Tuesday, April 21, 2015

Love Like A Human


I spend an unusual amount of time thinking about love. Or, at least, more time than I used to. What does love look like? How does it act? Does it somehow achieve a balance of justice and mercy, or does it automatically fall on the side of grace?

What exactly is love? And how can I get better at it?

There were years I took love for granted. While I would have said it was a fundamental part of my life, I assumed its presence and kept on living. I’m a nice person. I love people.
Not until I fully recognized my God-given birthright (love Him, love my neighbor as myself) did love become a tangible thing. I knew I was not fulfilling my job, but in order to fix things, I needed to make up for lost time. I wanted to. I needed more love, in and through and pouring out from my life.

You know what happened next, how we sold things and moved places and surrounded ourselves with neighbors who can't help but respond to love. You know I'm being changed by their love.

You may have also gathered that I remained a bit lost in my mission. I routinely believe I’m missing the mark.

Yesterday my hunch was proven, but I need to back up.

Saturday found me at what was easily my personal, recent worst. What began as a stellar slash of white space across my overly-inked calendar spiraled without warning.

I had hatched a plan, and it just wasn't working. Aside from the general failure of my plan, there were other humans involved, and they were behaving badly. 

I stomped my mile-and-a-half around the pond at break-neck speed. I was fuming. Appalled. I felt so sorry for myself. I wanted justice and if I had to be the one to dole it out, well. I could do that.

Back home, my anger, unrelated to my family, spilled over to them. Naturally, I went on a cleaning rampage. I wanted to throw things away. Slam some stuff around. The kids hustled, following orders, keeping the peace, willing me out of my funk when it wasn't on them in the first place. I knew what was happening, I felt the tension mingle with my shame, but honestly felt incapable (unwilling?) to stop. It felt too good, too justified.

Then Cory threw a wrench in my already-torqued day. It was a total accident. He made a mistake, a simple, harmless one, and I lost it.

I cursed under my breath, shouted into the phone, made sure he knew he'd managed to make my bad day worse. I told myself my anger was validated. I raced sweaty and breathless back to my old stand-bys, "I'm the only one holding things together around here." "Everything falls on me." You know, complete lies.

In my blind, bratty mini-rage, I wanted him to feel some of the pain. I wanted apologies, and then some. I wanted everyone to acknowledge my faultlessness, but I'd settle for him.

Only because there's a God in Heaven and an empty tomb, I eventually recovered. The day wasn't as ruined as I had insisted.

Cut to yesterday.

Cory and I had just spent over an hour in our accountant's office, trying to make sense of a bunch of numbers. He did this without a single reminder that it was the busiest week of his entire year.

He drove me home, ticking down his mental to-do list, then kissed me and headed to work.

I drove back to the pond for today's 1.5 miles before diving into my own work.
And immediately locked my keys in the van.

When I called, he said he was almost to work. Why? What did I need?

Having no other choice, I humbly told him what I'd done, and apologized.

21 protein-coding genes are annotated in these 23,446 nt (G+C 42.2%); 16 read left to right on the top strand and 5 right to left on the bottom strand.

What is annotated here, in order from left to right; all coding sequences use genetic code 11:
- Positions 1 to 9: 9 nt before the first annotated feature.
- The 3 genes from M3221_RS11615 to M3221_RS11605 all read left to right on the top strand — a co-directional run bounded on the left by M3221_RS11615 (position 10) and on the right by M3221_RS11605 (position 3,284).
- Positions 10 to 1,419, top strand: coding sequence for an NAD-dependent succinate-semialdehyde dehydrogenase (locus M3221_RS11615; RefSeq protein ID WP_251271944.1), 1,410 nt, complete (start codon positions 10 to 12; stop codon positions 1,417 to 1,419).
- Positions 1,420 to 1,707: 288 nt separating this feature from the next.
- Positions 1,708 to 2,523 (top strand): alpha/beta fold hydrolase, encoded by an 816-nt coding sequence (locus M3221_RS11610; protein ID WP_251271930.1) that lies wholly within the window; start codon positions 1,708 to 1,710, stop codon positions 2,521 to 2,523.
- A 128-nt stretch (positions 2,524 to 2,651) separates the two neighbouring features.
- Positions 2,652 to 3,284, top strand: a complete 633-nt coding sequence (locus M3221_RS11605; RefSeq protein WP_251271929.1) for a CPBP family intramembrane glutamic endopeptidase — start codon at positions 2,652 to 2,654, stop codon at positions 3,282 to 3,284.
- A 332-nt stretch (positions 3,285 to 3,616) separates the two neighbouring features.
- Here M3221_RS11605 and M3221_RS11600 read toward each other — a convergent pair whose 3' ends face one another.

Guess what he did?

He said he was already turning around. He'd be there in twenty minutes. "Go ahead and start walking. I'll take care of it." 

He never once raised his voice. He didn't berate or shame me. He showed no sign of anger. He didn't make me pay for my sins.

I walked that familiar mile, the wind whipping my hair, my eyes trained for his van in the distance, coming to my rescue when I'd done nothing to deserve such mercy, nothing at all.

Around the furthest curve, I saw him pull up, a tiny speck across the pond. Though I should have felt deep shame, what I felt instead was tremendous grace. I felt love that was freely mine, no strings attached. A kernel of regret was still wedged in my heart, but he came for me and the cost was all his. He came, and it didn't make me want to hide, it made me want to live. It made me want to love him better, to somehow try to match his kindness.

I wondered if he could see me in the distance. Was he looking for me across the pond? I didn't blame him if he wasn't.

The gap between us was closing while I walked, but I was still only half-way there. I watched him drive away, still astonished by his goodness.

Then the van stopped. It reversed.
And he waited there for me, on his busiest day of the year.

He didn't wait because he was itching to remind me of my inadequacy, or point out all the ways I'd inconvenienced him. He didn't wait because he wanted my apology in person.

He waited because he saw me coming his way. How could he drive away?

It's true, love does things, but love also is things. 

It's patient. Kind to the core. 
It might be forgetful or distracted. Maybe it's not always the best communicator or the picture of romance. Love is Jesus, wrapped in a human. There's bound to be some fall-out.

For all I've learned in recent years about what it means to love hard people, I learn the most by being loved by one of the easiest.

I'm ready to take a closer look not at the things I do in love, but the simple way I am. Am I loving? Do I represent grace, or carve tally marks?

I can do loving things until my hair turns gray and still not be a person defined by the way I love. 

That's what love really does, it inspires growth. It makes us want to be better.
It settles into the cracks of our soul and tells us we were made for more than our shabby excuses.
It silences the clang and makes a melody of our mess.

Love is free.
Love is reckless and foolish.

That's what love is.